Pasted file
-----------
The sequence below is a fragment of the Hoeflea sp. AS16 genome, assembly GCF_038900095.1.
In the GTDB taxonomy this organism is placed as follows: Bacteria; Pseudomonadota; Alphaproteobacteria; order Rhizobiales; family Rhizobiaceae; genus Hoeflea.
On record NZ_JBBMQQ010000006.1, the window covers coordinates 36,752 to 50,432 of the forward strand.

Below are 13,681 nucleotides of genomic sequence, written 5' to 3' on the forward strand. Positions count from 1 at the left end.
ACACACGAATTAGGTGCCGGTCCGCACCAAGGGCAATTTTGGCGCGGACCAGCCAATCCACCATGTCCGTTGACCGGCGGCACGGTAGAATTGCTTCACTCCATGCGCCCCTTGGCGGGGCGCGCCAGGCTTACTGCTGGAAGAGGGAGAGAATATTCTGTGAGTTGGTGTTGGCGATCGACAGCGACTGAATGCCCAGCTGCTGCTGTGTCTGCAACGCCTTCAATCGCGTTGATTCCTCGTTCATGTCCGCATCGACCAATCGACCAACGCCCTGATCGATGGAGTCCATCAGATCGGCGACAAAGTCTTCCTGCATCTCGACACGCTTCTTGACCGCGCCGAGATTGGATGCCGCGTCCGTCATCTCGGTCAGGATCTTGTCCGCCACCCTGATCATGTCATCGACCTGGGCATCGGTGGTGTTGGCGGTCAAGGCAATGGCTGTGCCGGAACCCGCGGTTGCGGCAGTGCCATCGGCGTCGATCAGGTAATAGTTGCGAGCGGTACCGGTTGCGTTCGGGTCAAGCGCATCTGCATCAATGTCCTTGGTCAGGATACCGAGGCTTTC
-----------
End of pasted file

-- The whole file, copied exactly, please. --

The sequence below is a fragment of the Hoeflea sp. AS16 genome, assembly GCF_038900095.1.
In the GTDB taxonomy this organism is placed as follows: Bacteria; Pseudomonadota; Alphaproteobacteria; order Rhizobiales; family Rhizobiaceae; genus Hoeflea.
On record NZ_JBBMQQ010000006.1, the window covers coordinates 36,752 to 50,432 of the forward strand.

Below are 13,681 nucleotides of genomic sequence, written 5' to 3' on the forward strand. Positions count from 1 at the left end.
ACACACGAATTAGGTGCCGGTCCGCACCAAGGGCAATTTTGGCGCGGACCAGCCAATCCACCATGTCCGTTGACCGGCGGCACGGTAGAATTGCTTCACTCCATGCGCCCCTTGGCGGGGCGCGCCAGGCTTACTGCTGGAAGAGGGAGAGAATATTCTGTGAGTTGGTGTTGGCGATCGACAGCGACTGAATGCCCAGCTGCTGCTGTGTCTGCAACGCCTTCAATCGCGTTGATTCCTCGTTCATGTCCGCATCGACCAATCGACCAACGCCCTGATCGATGGAGTCCATCAGATCGGCGACAAAGTCTTCCTGCATCTCGACACGCTTCTTGACCGCGCCGAGATTGGATGCCGCGTCCGTCATCTCGGTCAGGATCTTGTCCGCCACCCTGATCATGTCATCGACCTGGGCATCGGTGGTGTTGGCGGTCAAGGCAATGGCTGTGCCGGAACCCGCGGTTGCGGCAGTGCCATCGGCGTCGATCAGGTAATAGTTGCGAGCGGTACCGGTTGCGTTCGGGTCAAGCGCATCTGCATCAATGTCCTTGGTCAGGATACCGAGGCTTTC